Putting all the information together, the investigators found that 1,248 (3.8% of the cohort) had diabetes during the ages of 40–59 years and 3,121 (9.4% of the cohort) developed cerebrovascular disease at 60 years of age or later.

When they analyzed the results, the team found that — compared with not having diabetes — having type 2 diabetes in midlife was tied to double the risk of developing narrow arteries after 60 years of age.

Ischemic cerebrovascular disease is one that reduces the flow of blood. This can happen when a blood vessel narrows or suffers a blockage.

The analysis also showed that there was a tie between type 2 diabetes in midlife and a 30% higher risk of experiencing a severe blockage in a brain artery, which often results in a stroke.

The analysis found no link, however, between type 2 diabetes in midlife and hemorrhagic cerebrovascular disease — either intracerebral haemorrhage or subarachnoid haemorrhage — in later life.

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When they ran the analysis, the researchers removed the effects of potential influencers, such as age, sex, education level, marital status, body mass index, cigarette and alcohol use, having heart disease, and having high blood pressure.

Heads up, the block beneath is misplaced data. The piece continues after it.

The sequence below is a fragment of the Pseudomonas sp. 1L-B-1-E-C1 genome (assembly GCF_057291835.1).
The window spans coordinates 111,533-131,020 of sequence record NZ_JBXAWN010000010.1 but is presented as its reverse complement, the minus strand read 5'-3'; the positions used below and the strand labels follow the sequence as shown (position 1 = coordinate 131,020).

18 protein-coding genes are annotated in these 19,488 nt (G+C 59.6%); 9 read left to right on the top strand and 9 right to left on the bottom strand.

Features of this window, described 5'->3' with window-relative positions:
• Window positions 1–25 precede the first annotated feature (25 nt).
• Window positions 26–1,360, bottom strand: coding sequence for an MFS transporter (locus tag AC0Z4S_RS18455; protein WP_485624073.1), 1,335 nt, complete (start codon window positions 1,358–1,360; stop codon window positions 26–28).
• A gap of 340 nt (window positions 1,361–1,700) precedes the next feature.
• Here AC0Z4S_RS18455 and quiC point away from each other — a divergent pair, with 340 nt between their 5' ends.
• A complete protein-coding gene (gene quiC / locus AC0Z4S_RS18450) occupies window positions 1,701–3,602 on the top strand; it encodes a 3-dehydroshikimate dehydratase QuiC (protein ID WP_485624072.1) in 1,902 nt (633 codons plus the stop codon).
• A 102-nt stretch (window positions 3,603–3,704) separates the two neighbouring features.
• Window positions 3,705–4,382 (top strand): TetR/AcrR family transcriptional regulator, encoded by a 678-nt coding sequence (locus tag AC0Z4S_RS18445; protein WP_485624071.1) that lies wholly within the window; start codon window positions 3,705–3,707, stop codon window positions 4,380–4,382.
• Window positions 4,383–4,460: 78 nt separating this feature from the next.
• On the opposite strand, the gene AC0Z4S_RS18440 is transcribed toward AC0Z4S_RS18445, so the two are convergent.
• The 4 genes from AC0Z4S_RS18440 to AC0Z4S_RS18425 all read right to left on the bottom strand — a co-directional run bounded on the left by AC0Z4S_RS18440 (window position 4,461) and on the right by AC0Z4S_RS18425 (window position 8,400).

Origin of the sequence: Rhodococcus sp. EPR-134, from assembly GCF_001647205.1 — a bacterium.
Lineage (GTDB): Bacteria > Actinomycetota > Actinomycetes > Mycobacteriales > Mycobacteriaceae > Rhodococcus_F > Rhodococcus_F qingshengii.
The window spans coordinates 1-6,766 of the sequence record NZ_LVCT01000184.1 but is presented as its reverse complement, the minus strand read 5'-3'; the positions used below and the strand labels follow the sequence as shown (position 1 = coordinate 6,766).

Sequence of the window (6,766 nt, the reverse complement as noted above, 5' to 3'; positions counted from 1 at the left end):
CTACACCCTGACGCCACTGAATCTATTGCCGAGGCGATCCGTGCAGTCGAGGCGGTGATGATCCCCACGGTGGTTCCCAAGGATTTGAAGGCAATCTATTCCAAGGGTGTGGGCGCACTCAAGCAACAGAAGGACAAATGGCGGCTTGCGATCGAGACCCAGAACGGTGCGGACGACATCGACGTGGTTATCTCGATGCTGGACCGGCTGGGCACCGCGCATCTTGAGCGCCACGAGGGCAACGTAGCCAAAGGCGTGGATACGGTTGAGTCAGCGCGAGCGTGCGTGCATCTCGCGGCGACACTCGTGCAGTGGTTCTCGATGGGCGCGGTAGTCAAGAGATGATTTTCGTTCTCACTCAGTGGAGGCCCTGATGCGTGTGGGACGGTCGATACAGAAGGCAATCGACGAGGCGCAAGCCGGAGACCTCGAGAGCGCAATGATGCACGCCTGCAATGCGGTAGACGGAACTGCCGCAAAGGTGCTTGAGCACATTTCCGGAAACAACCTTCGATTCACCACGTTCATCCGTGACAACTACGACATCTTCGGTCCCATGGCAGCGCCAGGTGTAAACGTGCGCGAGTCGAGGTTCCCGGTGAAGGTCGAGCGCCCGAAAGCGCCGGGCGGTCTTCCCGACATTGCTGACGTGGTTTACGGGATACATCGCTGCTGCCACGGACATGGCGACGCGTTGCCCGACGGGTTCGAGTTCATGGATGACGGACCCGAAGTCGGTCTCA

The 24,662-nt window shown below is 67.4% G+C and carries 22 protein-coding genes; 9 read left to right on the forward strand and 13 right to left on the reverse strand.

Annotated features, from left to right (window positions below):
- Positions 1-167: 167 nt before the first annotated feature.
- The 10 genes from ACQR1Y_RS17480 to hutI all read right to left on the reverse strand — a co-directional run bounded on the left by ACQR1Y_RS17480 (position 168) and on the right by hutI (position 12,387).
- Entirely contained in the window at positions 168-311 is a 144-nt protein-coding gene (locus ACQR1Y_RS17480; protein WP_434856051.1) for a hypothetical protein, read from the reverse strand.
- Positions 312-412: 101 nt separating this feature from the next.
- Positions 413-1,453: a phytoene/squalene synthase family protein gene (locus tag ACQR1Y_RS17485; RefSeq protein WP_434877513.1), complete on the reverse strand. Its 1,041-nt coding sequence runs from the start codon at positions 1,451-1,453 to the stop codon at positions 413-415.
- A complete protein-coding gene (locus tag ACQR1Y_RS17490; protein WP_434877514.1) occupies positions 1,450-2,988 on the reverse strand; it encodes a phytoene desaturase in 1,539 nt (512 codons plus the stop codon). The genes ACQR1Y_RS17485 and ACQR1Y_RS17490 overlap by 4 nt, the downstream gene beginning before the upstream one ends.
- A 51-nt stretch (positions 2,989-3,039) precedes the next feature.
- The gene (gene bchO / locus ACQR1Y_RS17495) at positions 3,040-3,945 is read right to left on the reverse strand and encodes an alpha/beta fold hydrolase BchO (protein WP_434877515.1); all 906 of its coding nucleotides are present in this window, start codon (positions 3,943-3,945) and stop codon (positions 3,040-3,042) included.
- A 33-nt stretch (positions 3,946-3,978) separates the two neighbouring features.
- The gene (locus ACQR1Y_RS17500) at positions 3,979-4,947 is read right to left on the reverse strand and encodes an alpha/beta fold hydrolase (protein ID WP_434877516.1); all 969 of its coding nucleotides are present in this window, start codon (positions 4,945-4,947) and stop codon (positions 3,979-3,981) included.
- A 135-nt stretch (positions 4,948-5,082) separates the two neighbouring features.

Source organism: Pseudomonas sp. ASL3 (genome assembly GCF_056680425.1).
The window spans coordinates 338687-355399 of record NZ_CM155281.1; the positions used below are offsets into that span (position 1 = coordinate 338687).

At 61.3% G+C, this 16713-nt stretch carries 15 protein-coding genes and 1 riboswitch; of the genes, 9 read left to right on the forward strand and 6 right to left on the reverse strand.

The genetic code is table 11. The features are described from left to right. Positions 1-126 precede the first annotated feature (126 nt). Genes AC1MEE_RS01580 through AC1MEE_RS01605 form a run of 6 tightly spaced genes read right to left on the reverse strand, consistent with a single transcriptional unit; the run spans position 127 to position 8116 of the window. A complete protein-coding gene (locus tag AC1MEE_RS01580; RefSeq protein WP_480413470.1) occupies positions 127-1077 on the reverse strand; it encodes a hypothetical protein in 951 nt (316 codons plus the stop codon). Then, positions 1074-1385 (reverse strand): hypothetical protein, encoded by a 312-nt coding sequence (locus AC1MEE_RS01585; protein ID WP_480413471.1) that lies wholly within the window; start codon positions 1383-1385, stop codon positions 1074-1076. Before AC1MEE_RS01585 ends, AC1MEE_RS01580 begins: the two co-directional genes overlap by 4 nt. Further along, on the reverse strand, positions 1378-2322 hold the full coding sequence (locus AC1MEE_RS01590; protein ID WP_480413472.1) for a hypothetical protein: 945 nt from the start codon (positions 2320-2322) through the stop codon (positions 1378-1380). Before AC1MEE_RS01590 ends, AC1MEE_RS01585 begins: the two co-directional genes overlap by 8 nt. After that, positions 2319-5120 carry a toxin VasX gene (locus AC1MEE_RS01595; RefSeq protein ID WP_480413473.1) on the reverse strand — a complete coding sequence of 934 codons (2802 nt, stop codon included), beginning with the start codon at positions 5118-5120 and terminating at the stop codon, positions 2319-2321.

They used a “co-twin match analysis” to compare data from “discordant twin pairs,” meaning pairs in which one twin had the condition, and the other did not.

Looking for potential explanations

The team suggests that biological explanations for a link between type 2 diabetes and cerebrovascular disease are likely to be complex and unclear. People with type 2 diabetes tend to have abnormal levels of fats in their blood. They can also experience a much faster rate of atherogenesis, a condition in which arteries grow fatty deposits.

The analysis also showed that there was a tie between type 2 diabetes in midlife and a 30% higher risk of experiencing a severe blockage in a brain artery, which often results in a stroke.

Metabolic disruption arising from various factors could be another reason why type 2 diabetes might make cerebrovascular disease more likely. These factors might include increased blood sugar and fatty deposits, inflammationinsulin resistance and its knock-on effect of raised insulin production.

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To explain the lack of a link between type 2 diabetes and hemorrhagic cerebrovascular disease, the researchers suggest that this could be due to the way that type 2 diabetes alters the lining of blood vessels. People with type 2 diabetes tend to have more cells in the lining of their blood vessels. This tendency could reduce the likelihood of a rupture and raise the chance of a blockage.

The team points to two main drawbacks of their study. The first is that there were insufficient numbers of twin pairs in which only one twin developed cerebrovascular disease. The second drawback was that they could not be certain of taking full account of genetic factors because they did not distinguish between identical and nonidentical twins.